Gordon B. Hinckley once said, “You can’t build a great building on a weak foundation.” Similarly, for ERP systems, the “foundation” would be the financial stability of your ERP publisher while the “building” is the business continuity for your company. This concept seems intuitive. Still, a lot of businesses choose a tier 3 ERP publisher and don’t fully understand the implications of implementing such ERP systems. Through this article, you will understand why the financial stability of your ERP publisher is critical for you, and what could be the consequences of not choosing a financially sound ERP publisher.
We have listed down the categories of publishers that would fall under these categories:
- A small publisher that doesn’t have enough market share to support the costs of ongoing development and maintenance.
- A famous publisher that is losing money to gain market share
- A product that is not profitable but backed by a large corporation that may be financially sound
When you implement an ERP system, you use an algorithm built and maintained by the ERP publisher on an ongoing basis, even if you own the code in case of an on-prem installation, and their customers share these maintenance costs. Suppose the publisher doesn’t have enough market share, and the existing customers are not willing to pay more. In that case, they are likely to run into financial challenges, which might result in the following consequences for you.
1. ERP products no longer supported
Since we have already covered the importance of support from ERP publishers in this article, we will keep it brief here. Similar to cars or heavy machinery, ERP products are like a black box, and only their publishers should fix serious product issues, to avoid any unintended consequences. If you have chosen a publisher that can’t provide official support any longer due to financial challenges, your choice would be to take help from unauthorized consultants, which might result in unexpected behavior of your ERP system or go through the implementation process again. To avoid getting this situation, try to stay away from the financially unstable ERP publishers mentioned above.
How often do ERP publishers run into cash challenges?
ERP development is costly. It’s a cash-draining business. The answer to this question would be how much ever cash they may have in their bank accounts. As a guide stick, we recommend at least 5K installations on the product for the SME market. For markets with larger customers, this number could be lower.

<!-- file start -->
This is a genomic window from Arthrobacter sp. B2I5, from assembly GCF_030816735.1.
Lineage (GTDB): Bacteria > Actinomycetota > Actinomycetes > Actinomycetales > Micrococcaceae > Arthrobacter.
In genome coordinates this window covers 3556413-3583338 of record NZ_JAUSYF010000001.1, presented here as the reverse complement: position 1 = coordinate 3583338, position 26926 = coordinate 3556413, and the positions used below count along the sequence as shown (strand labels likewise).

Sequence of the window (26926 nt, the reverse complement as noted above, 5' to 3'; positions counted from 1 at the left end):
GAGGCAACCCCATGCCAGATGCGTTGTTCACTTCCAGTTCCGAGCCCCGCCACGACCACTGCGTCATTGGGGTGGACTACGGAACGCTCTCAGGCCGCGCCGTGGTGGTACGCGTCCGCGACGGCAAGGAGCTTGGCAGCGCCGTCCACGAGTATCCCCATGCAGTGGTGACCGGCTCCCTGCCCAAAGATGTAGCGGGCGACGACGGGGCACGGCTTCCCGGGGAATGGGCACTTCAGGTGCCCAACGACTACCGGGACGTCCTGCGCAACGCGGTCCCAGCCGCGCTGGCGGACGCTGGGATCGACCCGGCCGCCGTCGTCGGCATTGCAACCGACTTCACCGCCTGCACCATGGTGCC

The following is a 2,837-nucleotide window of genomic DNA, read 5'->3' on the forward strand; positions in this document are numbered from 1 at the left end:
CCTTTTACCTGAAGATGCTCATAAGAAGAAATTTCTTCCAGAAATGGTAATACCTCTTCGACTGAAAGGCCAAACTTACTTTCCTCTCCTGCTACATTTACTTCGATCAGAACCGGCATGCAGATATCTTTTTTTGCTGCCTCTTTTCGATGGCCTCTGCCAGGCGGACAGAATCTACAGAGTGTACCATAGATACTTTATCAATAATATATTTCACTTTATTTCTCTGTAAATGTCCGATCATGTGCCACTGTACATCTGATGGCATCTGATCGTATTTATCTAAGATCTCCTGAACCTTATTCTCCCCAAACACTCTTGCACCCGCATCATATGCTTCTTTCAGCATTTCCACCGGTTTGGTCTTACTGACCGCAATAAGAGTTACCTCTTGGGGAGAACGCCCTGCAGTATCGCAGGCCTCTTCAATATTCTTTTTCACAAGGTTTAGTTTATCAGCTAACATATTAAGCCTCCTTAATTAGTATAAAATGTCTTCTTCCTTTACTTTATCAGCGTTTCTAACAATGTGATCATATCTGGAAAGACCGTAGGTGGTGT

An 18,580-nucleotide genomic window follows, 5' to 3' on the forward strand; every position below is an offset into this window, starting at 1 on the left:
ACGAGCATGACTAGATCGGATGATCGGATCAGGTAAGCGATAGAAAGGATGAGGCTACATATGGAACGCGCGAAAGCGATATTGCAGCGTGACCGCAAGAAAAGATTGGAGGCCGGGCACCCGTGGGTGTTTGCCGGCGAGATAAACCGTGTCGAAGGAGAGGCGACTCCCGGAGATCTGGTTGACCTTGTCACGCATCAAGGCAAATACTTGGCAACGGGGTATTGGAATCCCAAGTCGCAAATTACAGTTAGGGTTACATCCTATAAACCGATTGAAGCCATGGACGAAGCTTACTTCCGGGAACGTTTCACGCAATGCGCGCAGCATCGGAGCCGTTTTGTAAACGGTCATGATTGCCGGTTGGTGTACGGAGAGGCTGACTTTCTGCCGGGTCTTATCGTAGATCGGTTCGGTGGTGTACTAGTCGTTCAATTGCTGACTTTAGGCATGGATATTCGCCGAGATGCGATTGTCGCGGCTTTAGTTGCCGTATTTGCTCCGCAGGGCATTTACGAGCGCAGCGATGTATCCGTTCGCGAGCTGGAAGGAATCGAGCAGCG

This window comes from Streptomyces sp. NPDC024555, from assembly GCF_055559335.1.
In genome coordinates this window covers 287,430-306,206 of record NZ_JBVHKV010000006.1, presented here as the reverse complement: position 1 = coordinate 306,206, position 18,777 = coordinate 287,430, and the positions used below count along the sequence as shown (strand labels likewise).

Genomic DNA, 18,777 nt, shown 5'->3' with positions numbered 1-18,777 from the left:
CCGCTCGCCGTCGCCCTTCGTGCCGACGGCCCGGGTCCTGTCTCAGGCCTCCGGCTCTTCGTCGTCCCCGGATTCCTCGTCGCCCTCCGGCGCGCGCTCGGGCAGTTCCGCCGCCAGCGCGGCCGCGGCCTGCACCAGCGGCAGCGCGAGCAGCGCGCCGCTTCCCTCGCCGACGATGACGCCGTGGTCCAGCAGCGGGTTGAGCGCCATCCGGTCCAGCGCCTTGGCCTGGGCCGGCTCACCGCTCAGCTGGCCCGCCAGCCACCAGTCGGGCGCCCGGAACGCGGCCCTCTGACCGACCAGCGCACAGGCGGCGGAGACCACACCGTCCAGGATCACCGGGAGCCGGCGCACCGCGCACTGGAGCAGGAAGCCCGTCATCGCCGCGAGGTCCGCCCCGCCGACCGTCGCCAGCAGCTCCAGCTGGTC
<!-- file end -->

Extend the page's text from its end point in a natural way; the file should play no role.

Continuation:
2. Unable to provide regulatory upgrades
The ERP publishers need to develop new features or modify existing functionality to make it compliant with new regulations.
If the ERP publisher doesn’t have the financial backing to fund this development, you might not be compliant with regulatory requirements. There could be monetary penalties for this non-compliance.
When Everest ERP system ran into financial difficulties, its customers had to find a new home that could help them stay compliant with regulations. You can avoid being in this situation by staying with financially stable ERP publishers.
3. Incompatible with underlying software or hardware
The ERP products are dependent upon several other software packages and hardware products. For example, Acumatica ERP uses the .Net platform to build its features, which is owned and maintained by Microsoft. Each .Net version is also compatible with a specific version of Windows software. The Windows software may be compatible with specific Intel processors.
Each time an underlying component changes, the component that uses it needs to be updated as well.
Suppose an ERP publisher is not financially stable to fund the ongoing compatibility fixes with hardware and software. In that case, you might have to go through the implementation process with another ERP publisher again. Or the software may stop working abruptly due to incompatibility issues, disrupting your business operations.
4. Chances of getting acquired
If an ERP publisher runs into cash challenges, they might need to find an investor who is willing to fund the development and maintenance. The investor could be a larger ERP publisher such as Infor or Oracle.
The acquiring companies employ various strategies when they acquire smaller ERP publishers: 1) increase the price in order the recoup the continuing losses 2) shut down the product and ask you to move to one of their products 3) cut down on the support and other benefits you might have with the smaller ERP publisher 4)impose a limit on the storage or bandwidth and ask you to upgrade.
In all of these cases, you will either be paying higher or going through another ERP implementation.
5. Inability to find consultants to get support on the product
The consultants like to work on products that are backed by financially stable companies. Otherwise, it might be risky for their career.
If an ERP publisher is running into financial difficulties, you might likely struggle to find consultants who could support the product.
6. Each of these risks has the following financial implications for your company.
- Pay more than what was agreed initially with the ERP publisher.
- Lose investments on the original upgrade and might need to plan for a switch prematurely
- Get switched to an unwanted and expensive product in case of an acquisition.
- Forced out of the platform if the product gets shut down by the acquiring company
ERP Publishers provide the foundation upon which you build your business. Choosing a weak foundation in the form of tier 3 publishers is not wise.
While you might be able to save a fraction of money with a tier 3 publisher, it may have severe financial implications due to risks associated that can’t be justified.